City Attorney: State Agency Bringing Challenge Over Pension Reform Is ‘Our Adversary’
Wednesday, February 22, 2012
Letter About Meeting Cancelation
A letter from the Public Employment Relations Board declaring a meeting about the legality of the pension reform initiative is canceled because the city of San Diego refuses to attend.
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SAN DIEGO City Attorney Jan Goldsmith told KPBS Television’s “Evening Edition” that no city officials will attend a meeting Thursday about legal challenges over the pension reform ballot initiative.
Because the city refuses to attend the meeting, which would schedule a date for a hearing over the legality of the initiative, it was canceled.
The state Public Employment Relations Board, which is suing the city of San Diego on behalf of its largest labor union, said in a letter that because the city will not attend the meeting, it will instead hold a telephone conference to set a date for the hearing.
A judge refused on Tuesday to issue a temporary restraining order that could have removed the pension reform initiative from the June ballot, but PERB plans to continue its legal challenge.
Goldsmith also told KPBS that no members of the union, the San Diego Municipal Employees Association, would be at the hearing. But Michael Zucchet, the general manager of SDMEA, said that was not true. He said the union had always planned to attend the meeting on Thursday.
City officials cannot attend the meeting, Goldsmith said, because it would be tantamount to making negotiations about the pension reform ballot initiative, which he said goes against the California Constitution.
“We cannot negotiate a change in a citizens initiative,” he said. “We can’t just sit down there and have our City Council negotiate with the labor unions, say let’s keep this in, let’s take this out. That would violate the Constitution and we’d get sued by the proponents.”
Goldsmith called PERB “our adversary” because he said they have teamed up with the labor unions. He added PERB is not serving a judicial role in this case.
“They are actually claiming that the city has an obligation to negotiate a citizens initiative,” he said.
Goldsmith said PERB’s actions in this case are unprecedented.
“PERB may be a state agency, but we’re also a local government, and PERB has sued the city and has taken sides in this case and they’re trying to create new law,” he said. “Never in the history of this state has a city, county, anybody, been required to negotiate a citizens initiative with anybody, including a legislature or a labor union. It’s the peoples’ right. I can’t interfere with that.”
Goldsmith said while he cannot negotiate the terms of the initiative, which would replace most new city hires’ pensions with 401(k)-style plans and freeze the base pay of current employees for five years, he would be happy to negotiate with the unions about their pensions.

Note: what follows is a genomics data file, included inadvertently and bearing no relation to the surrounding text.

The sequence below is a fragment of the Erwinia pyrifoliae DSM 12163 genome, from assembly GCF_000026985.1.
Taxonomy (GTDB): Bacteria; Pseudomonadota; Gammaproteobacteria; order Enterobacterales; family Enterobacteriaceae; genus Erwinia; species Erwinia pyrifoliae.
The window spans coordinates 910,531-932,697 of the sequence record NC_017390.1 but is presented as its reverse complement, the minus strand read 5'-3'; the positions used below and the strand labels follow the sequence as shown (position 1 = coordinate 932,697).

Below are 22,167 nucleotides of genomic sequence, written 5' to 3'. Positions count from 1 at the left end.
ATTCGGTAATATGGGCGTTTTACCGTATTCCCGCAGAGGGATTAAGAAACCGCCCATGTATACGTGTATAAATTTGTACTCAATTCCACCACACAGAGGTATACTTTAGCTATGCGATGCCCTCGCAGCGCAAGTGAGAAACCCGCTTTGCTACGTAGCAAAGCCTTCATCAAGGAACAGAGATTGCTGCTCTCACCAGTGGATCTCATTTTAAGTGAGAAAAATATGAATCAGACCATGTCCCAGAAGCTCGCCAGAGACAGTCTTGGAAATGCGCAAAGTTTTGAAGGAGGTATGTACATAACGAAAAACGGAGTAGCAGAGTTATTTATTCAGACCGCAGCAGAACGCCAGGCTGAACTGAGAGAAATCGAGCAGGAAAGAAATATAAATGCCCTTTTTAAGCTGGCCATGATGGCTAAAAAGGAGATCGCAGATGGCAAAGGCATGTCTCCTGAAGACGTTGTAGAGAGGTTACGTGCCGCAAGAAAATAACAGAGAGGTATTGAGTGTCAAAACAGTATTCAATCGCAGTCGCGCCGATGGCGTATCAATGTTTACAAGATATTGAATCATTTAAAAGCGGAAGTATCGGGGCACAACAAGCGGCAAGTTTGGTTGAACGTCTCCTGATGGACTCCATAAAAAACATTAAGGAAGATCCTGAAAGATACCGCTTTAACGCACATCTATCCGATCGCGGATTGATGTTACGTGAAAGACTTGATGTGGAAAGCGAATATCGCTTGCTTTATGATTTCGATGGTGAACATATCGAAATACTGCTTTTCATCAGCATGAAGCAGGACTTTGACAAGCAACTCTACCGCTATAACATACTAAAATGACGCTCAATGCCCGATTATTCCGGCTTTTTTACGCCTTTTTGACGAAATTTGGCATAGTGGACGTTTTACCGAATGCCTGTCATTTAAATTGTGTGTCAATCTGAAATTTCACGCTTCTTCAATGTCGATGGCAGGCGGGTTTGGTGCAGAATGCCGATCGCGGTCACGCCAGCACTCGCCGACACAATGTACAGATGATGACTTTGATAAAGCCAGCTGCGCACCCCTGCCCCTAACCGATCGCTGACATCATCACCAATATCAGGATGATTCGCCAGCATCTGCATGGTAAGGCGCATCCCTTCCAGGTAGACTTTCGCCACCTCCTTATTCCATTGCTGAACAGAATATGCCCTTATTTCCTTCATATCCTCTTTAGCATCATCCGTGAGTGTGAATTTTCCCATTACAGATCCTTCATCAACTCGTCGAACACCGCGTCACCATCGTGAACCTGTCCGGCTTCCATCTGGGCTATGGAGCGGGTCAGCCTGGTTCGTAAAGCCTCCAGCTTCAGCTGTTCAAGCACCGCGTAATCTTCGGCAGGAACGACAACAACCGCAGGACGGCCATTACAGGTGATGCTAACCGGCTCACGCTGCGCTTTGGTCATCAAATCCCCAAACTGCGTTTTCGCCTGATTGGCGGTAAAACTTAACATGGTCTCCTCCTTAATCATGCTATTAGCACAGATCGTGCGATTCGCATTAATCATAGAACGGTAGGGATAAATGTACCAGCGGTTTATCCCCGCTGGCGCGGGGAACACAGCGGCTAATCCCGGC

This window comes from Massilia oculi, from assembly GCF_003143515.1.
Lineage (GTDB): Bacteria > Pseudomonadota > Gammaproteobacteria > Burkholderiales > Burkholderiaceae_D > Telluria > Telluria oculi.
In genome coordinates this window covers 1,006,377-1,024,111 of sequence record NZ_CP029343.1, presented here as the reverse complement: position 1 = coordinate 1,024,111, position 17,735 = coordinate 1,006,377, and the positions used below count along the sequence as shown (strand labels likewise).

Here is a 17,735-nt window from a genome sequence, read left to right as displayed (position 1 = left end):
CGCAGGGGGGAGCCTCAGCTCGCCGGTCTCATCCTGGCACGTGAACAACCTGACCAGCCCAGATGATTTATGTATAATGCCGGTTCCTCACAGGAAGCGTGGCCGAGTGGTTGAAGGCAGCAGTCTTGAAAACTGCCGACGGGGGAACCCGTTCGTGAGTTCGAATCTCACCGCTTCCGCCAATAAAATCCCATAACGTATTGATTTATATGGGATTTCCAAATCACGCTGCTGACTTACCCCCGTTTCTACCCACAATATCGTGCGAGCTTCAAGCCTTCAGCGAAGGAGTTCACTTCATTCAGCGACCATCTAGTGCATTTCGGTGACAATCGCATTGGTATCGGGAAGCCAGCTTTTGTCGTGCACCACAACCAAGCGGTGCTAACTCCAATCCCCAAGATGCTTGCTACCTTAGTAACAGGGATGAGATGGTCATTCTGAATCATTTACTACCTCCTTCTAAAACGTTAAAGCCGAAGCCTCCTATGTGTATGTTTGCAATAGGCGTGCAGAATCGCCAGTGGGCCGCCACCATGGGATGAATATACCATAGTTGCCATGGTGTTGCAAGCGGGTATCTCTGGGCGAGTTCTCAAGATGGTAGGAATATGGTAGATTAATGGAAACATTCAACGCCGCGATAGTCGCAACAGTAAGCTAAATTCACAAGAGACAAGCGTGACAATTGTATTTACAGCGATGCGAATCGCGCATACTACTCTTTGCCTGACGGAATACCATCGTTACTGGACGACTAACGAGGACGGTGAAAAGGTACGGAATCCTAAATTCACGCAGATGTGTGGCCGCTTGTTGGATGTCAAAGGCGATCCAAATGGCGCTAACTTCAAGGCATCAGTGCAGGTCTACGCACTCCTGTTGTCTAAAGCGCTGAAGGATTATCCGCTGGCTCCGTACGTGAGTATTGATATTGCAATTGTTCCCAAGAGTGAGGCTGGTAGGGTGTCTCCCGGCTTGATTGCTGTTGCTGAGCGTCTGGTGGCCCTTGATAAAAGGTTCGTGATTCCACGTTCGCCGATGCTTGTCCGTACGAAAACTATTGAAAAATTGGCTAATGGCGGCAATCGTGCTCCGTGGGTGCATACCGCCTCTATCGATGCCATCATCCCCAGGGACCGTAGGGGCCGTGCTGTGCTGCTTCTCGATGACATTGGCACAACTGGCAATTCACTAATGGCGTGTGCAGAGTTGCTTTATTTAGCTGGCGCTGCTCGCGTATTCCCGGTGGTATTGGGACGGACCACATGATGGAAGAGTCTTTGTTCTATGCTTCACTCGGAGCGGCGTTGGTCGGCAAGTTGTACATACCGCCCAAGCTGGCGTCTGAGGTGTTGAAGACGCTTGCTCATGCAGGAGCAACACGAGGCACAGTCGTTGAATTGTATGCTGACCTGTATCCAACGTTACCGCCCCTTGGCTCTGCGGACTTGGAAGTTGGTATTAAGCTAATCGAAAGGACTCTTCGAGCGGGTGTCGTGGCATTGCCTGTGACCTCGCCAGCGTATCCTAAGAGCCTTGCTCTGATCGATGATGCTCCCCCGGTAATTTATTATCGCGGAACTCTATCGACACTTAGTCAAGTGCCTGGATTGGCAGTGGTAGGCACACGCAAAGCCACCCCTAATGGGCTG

He said the city offered to hold negotiations a year ago, but the unions weren’t interested.
“I’m not throwing barbs at them, they just weren’t ready,” he said.
The pension reform initiative was put on the ballot by a record number of signatures, about 116,000.
SDMEA’s complaint stated Mayor Jerry Sanders should not have actively supported the measure because he is a public official.
If an initiative is placed on the ballot using collected signatures, not legislation, the city can avoid the requirement that it meet with unions over changes to the pension system. Sanders has said he acted as a private citizen in his work to support the measure, but SDMEA disagreed.
“As the city’s CEO and chief labor negotiator, this mayor has used his city-paid time, resources, power, prestige, visibility and ‘good offices’ to inspire, write, negotiate, endorse and sponsor the proposed citizens initiative which he has described as his legacy as mayor,” its complaint stated.
During an “Evening Edition” interview last week, Councilman and mayoral candidate Carl DeMaio said that complaint is not valid because the measure currently headed to the June ballot is a separate entity from the one originally proposed by Sanders.
“What they’re referencing in their complaint is the wrong ballot measure,” DeMaio told KPBS. “The mayor, yes, announced he wanted to do a ballot measure in December and January of 2010 and 2011. But that ballot measure went by the wayside in favor of the citizens initiative that the broad coalition worked on.”
Zucchet called DeMaio's argument "fascinating" during an “Evening Edition” interview.
"Of all the things that’s come out of his mouth,” Zucchet said. “In January 2011, Mayor Sanders, standing behind a city lectern with a city seal at the 'State of the City' address, announced, quote, the city attorney and I, Mayor Sanders, are going to put on the ballot an initiative to eliminate pensions, go to 401(k)s, etc., etc., which is what we have today."
Goldsmith said political leaders often support ballot initiatives, and noted Governor Jerry Brown is currently supporting a ballot initiative that would raise taxes.
“This is not Jerry Sanders’ initiative, it’s the 116,000 people who filed a petition,” Goldsmith said. “They have the constitutional right, as does the mayor.”
Goldsmith acknowledged the pension reform initiative, if passed, would likely lead to continued legal battles, which could cost taxpayers money. He said he did not know if citizens, when asked to sign a petition to put the measure on the ballot, were informed of this possibility.
“I don’t know what they were told, I’m not going to speak for the proponents,” he said.
On Wednesday, a second legal challenge against the pension reform measure was also dismissed. San Diego Superior Court Judge Steve Denton rejected a lawsuit over the measure's legality, which was brought by mayoral candidate Hud Collins.
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